Howard Dean, the Non-Fluke

Andrew E. Busch

September 1, 2003

Sometime in the last two months, the political and media world has caught on to the fact that Howard Dean is a hot commodity in the Democratic presidential nomination race. In certain respects, Dean’s rise is indeed surprising, given that he is a relatively unknown former governor from a very small and idiosyncratic state. On the other hand, his current strength and future potential are hardly an accident, for several reasons.

First, Dean is the only plausible Democrat running from outside Congress. Senators and House members seeking the presidency have not fared well for decades. On the Democratic side, no sitting member of Congress has been nominated since George McGovern in 1972, and none has won since John F. Kennedy in 1960. Among Republicans, Bob Dole in 1996 was the first member of Congress to be nominated since Barry Goldwater in 1964, and both lost in November. Even Dole felt compelled to resign from the Senate before the convention. There are undoubtedly a variety of reasons for this record, including the rise of political “outsiderism” in public sentiment, the ability of governors to showcase their executive leadership in a way that is impossible for members of the federal legislative branch, and the daunting task for those legislators of having to defend a complicated and extensive floor voting record against focused attack by rivals.

Added to the general difficulty faced by members of Congress seeking presidential nominations, the 2004 Democratic race bears a striking resemblance to the Republican race of 2000 in the following way: In the preceding midterm elections, those of 1998 and 2002, the president’s opposition actually lost seats, contrary to all historical expectations, defeats which substantially discredited the party’s congressional leadership and strategy. This backlash triggered the resignation of the party’s House leader (Newt Gingrich in 1998, Richard Gephardt in 2002). In 1998, the Republican midterm election debacle also clearly had the effect of causing Republicans to look outside of their congressional contingent for a presidential nominee, almost immediately launching George W. Bush, Governor of Texas, into the lead. It is not difficult to perceive that Democrats after 2002 might have felt a similar urge to look beyond the Beltway. Dean was the only candidate in a position to capitalize on it.

He was also the only candidate who has successfully tapped into the “angry Democrat,” perhaps the pivotal figure of the Democratic race. This anger has taken two forms, one obvious and one hidden. The obvious form is the almost pathological hatred of the left for George W. Bush and his administration. For many, this stems from the election controversy of 2000; for others, from the administration’s prosecution of the war on terrorism; for yet others, a variety of domestic issues or Bush’s religious convictions. In any case, the hatred is palpable and a source of great energy for anyone who can harness it.

The subtle form of anger Dean has tapped in the Democratic ranks is aimed not at George W. Bush but at Bill Clinton. Here Dean must tread more carefully, but his appeals to “the Democratic wing of the Democratic party” is a lightly-coded criticism of Clintonism, under which the left wing chafed for eight long years. While Clinton reigned, the true believers were willing to remain largely silent; their many years in the wilderness had taught them the value of winning. When Gore lost in 2000, it became an open question whether the mere promise of victory would be enough any longer to subdue them. Dean’s surge would seem to indicate an answer to that question: No.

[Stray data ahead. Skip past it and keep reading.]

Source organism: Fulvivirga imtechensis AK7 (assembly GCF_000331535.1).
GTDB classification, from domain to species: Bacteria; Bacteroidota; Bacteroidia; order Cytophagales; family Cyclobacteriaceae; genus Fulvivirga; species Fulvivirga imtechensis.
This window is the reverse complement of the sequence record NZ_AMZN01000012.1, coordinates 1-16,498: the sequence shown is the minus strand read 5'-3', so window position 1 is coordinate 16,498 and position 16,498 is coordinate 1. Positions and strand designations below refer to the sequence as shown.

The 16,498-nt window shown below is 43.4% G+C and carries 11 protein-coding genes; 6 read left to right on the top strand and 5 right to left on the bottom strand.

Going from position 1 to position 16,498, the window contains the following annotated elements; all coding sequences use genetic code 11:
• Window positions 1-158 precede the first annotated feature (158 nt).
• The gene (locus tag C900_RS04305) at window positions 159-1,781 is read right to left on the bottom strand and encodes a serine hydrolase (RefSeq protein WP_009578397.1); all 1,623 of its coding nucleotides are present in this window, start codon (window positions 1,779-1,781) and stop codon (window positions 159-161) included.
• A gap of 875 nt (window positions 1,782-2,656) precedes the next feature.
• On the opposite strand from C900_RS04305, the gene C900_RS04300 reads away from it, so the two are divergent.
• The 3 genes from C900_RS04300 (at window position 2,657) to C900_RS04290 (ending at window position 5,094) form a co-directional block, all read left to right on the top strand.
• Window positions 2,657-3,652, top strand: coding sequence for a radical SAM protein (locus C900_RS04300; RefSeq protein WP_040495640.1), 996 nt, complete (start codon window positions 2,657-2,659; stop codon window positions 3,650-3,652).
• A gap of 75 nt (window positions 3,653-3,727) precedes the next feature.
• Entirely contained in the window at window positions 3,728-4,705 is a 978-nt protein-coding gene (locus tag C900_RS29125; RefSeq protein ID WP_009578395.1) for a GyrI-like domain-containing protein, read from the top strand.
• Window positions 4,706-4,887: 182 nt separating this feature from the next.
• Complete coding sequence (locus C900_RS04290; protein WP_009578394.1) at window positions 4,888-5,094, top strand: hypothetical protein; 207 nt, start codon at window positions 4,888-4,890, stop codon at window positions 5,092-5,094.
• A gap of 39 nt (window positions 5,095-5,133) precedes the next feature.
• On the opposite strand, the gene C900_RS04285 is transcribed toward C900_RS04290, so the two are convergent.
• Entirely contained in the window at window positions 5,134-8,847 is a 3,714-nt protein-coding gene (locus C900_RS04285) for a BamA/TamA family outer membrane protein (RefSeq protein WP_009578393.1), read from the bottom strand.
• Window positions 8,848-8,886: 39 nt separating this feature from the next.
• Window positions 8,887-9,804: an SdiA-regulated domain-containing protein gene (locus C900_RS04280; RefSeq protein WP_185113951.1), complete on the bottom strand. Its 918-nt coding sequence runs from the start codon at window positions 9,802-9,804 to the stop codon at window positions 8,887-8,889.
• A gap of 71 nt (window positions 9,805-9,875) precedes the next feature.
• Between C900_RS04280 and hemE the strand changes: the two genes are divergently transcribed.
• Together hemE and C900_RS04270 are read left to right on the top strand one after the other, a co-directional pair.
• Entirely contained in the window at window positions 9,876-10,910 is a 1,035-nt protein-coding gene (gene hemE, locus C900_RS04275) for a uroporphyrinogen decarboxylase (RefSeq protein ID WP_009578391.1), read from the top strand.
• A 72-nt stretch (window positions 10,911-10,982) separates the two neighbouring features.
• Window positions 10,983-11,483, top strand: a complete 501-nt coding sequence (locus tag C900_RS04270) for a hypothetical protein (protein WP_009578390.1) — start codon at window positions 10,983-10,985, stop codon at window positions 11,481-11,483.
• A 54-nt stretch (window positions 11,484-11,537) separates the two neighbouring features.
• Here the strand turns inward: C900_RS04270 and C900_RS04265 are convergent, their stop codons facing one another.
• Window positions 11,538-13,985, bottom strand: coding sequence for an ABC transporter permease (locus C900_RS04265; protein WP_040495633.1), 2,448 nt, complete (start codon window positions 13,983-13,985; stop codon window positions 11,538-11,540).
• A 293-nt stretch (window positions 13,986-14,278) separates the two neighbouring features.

Another key factor in Dean’s rise has been his unequivocal stand against war in Iraq, a military action which most Democratic activists opposed and which most of the other Democratic candidates either supported or fudged. This point has tangible consequences. Prior to the liberation of Baghdad, there was in America a well-organized, sophisticated, and moderately large anti-war movement. That organization still exists; it wrongly considers itself vindicated and has a lot of time on its hands. Howard Dean is the candidate most likely to benefit from its mobilization. Indeed, his unwillingness to pursue America’s enemies, his fervent desire to make America as much like democratic socialist Europe as possible, and his general smugness make him an almost perfect reflection of the political class which serves as the heart and soul of the post-1972 Democratic Party.

For all of these reasons, it should not be a shock that Dean has, at a minimum, firmly established himself in the first tier of Democratic candidates and has a real shot at winning the nomination. It is too early to know whether he has the staying power to sustain his momentum for the next six or seven months (though it bears mentioning that he is probably the only Democratic candidate with a legitimate shot at winning both Iowa and New Hampshire). As many commentators have pointed out, if Dean becomes the Democratic standard-bearer, he will likely face an uphill climb against Bush. However, as Lyndon Johnson could attest, how one wins reelection and what one does with the victory can ultimately be as important as whether one wins. And, as Barry Goldwater and the conservatives could attest, sometimes a movement’s defeat is a necessary prerequisite to victory later. No one should underestimate Dean, or the forces he represents.

Andrew E. Busch is an Associate Professor of Political Science at the University of Denver and an Adjunct Fellow of the Ashbrook Center.